KANSAS CITY, Mo. -- Several streets were flooded and blocked off from traffic in the Kansas City area on Tuesday after overnight rains pounded the region, prompting numerous rescues of stranded motorists and others who scrambled to safety atop rooftops.
Authorities say 56-year-old Robert Dean Schoenhals, of Pleasanton, drowned after his car was swept away by floodwaters caused by thunderstorms that pummeled the region. Crews located his body about 2½ hours after the accident. A deputy saw Schoenhals try to drive through high standing water on a highway shortly before 4:50 a.m. when the car hydroplaned off the road and entered a ditch with deep, rushing water.
The Sheriff's Office says the car was found unoccupied about 45 minutes later some 150 yards from where it first entered the water. Schoenhals' body was found about 7:20 a.m., about 75 yards from his vehicle.
Kansas City's police and fire departments reported receiving more than 270 water-related calls. Sixty two of them were for water rescues, CBS News' Adriana Diaz reports from Overland Park, Kansas.
At least 6,000 people lost power in the region, Diaz reports.
According to CBS affiliate KCTV, a flood warning was issued for Indian Creek. Police officers and firefighters went door to door within neighborhoods. Residents were asked to evacuate voluntarily.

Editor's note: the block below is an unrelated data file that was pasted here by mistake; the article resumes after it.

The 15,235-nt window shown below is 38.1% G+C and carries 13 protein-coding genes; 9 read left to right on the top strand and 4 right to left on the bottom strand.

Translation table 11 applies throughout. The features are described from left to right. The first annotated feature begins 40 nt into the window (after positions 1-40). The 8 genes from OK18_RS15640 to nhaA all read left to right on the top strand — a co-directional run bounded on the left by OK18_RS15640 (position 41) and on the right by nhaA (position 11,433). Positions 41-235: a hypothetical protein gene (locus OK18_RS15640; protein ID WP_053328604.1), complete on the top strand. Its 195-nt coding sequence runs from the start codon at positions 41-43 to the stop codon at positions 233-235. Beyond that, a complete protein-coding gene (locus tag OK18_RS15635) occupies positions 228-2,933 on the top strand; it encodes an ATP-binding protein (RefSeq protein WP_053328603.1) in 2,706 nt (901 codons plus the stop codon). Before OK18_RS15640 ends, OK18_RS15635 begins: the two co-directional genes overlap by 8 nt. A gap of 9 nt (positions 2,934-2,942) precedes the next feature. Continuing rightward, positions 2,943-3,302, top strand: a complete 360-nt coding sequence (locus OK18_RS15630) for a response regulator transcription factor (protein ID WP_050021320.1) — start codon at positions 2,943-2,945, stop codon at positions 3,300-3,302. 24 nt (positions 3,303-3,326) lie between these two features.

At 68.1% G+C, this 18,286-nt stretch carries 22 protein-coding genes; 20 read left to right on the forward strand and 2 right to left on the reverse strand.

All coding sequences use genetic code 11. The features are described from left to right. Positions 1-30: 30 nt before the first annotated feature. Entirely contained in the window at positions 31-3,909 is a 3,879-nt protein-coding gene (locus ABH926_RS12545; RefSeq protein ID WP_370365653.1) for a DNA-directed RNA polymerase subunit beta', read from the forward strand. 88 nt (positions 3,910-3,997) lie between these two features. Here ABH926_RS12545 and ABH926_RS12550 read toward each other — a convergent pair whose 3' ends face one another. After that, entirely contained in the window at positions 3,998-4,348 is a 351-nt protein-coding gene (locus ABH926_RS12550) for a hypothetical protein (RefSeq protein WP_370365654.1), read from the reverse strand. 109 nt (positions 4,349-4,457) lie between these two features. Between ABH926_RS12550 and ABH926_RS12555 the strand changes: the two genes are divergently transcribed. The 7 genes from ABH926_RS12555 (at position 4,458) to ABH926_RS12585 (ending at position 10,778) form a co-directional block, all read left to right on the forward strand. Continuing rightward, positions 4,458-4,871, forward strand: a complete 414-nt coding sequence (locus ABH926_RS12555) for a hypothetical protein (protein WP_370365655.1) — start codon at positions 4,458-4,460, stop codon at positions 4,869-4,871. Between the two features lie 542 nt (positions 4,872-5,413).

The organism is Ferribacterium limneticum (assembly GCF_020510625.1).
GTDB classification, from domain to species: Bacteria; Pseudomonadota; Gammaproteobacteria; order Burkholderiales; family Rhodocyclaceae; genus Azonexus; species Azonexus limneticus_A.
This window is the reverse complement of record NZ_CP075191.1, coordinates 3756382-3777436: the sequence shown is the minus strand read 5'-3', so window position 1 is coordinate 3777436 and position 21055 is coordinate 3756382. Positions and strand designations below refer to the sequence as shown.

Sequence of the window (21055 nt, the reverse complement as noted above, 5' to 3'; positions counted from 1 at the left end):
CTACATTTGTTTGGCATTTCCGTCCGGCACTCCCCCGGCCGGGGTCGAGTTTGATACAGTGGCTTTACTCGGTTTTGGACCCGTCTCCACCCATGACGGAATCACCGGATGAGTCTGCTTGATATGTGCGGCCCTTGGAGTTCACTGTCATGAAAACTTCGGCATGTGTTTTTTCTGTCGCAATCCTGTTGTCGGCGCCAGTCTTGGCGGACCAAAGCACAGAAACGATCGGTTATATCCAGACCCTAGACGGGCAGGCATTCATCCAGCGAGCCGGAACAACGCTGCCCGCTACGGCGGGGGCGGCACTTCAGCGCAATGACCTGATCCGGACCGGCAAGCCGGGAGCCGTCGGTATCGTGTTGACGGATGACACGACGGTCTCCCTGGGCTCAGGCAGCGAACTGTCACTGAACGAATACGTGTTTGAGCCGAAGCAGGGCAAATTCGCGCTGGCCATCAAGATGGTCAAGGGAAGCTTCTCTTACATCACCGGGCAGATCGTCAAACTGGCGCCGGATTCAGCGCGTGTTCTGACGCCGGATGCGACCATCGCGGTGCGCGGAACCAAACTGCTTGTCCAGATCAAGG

As much as 9 inches of rain fell on one city neighborhood between Monday night and Tuesday morning. A large swath of the region saw 4 to 6 inches of rain.
Much of the water has receded and flushed out through drains -- where some whirlpools were created in a local creek, Diaz reports.
Also in Overland Park, fire officials said a family of seven -- three adults, four children -- and at least one pet sought safety on the roof of a house after flooding along the Blue River inundated the one-story structure. Firefighters had been waiting for the waters to recede before making any move to assist the family down from its perch, but a civilian came to the rescue with a military-style truck and helped those stranded people to safety, ending their eight-hour ordeal.
Rescuers early Tuesday helped a woman who sought refuge in a tree. Authorities said she had been watching flooding along the Indian Creek from her vehicle when the waters flipped her car and pinned it against the tree.
Portions of the creek rose to nearly 3 feet above the previous record from June 2010, according to the National Weather Service. But river levels were quickly receding Tuesday across the region, according to the weather service's website.
The flooding prompted several schools in the region to either cancel Tuesday's classes or delay the start of them. In some cases, schools cited busing issues linked to the flooding.